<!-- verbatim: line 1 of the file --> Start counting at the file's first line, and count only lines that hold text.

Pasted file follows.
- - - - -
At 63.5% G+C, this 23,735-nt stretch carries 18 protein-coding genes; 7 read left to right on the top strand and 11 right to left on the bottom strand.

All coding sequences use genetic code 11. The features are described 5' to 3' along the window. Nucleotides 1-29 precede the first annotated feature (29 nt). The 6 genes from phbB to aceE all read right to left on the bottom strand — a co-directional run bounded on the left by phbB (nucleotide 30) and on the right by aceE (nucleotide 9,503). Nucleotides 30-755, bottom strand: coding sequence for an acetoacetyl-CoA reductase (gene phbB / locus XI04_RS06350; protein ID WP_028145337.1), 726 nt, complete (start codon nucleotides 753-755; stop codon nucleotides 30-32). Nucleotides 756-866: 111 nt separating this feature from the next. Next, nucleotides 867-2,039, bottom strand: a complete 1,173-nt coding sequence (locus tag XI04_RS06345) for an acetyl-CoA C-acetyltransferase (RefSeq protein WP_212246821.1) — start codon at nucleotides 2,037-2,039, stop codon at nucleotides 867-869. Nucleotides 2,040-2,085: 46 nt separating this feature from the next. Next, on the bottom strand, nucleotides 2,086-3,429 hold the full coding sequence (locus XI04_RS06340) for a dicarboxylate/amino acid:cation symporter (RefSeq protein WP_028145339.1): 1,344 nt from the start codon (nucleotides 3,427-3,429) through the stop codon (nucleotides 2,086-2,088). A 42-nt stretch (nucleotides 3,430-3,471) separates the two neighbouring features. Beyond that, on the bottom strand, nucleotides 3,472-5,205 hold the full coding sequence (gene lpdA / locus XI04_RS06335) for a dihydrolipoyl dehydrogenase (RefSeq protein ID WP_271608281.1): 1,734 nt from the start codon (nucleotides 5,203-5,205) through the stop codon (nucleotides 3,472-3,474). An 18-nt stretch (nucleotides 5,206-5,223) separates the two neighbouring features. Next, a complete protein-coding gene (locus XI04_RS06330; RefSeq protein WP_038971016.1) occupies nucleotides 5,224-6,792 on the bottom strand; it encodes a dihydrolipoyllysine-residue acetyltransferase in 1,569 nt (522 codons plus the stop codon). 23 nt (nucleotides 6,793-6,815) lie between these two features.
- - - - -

At 63.5% G+C, this 23,735-nt stretch carries 18 protein-coding genes; 7 read left to right on the top strand and 11 right to left on the bottom strand.